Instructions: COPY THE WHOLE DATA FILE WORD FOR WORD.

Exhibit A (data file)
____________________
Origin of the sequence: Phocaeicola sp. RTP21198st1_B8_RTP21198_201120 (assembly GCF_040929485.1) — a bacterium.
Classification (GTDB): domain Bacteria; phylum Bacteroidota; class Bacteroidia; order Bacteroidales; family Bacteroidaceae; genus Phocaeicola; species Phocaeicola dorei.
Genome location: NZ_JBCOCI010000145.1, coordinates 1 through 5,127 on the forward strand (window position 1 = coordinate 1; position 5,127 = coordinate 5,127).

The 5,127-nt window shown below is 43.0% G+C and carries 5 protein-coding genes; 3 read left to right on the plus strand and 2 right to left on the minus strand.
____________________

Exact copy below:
Origin of the sequence: Phocaeicola sp. RTP21198st1_B8_RTP21198_201120 (assembly GCF_040929485.1) — a bacterium.
Classification (GTDB): domain Bacteria; phylum Bacteroidota; class Bacteroidia; order Bacteroidales; family Bacteroidaceae; genus Phocaeicola; species Phocaeicola dorei.
Genome location: NZ_JBCOCI010000145.1, coordinates 1 through 5,127 on the forward strand (window position 1 = coordinate 1; position 5,127 = coordinate 5,127).

The 5,127-nt window shown below is 43.0% G+C and carries 5 protein-coding genes; 3 read left to right on the plus strand and 2 right to left on the minus strand.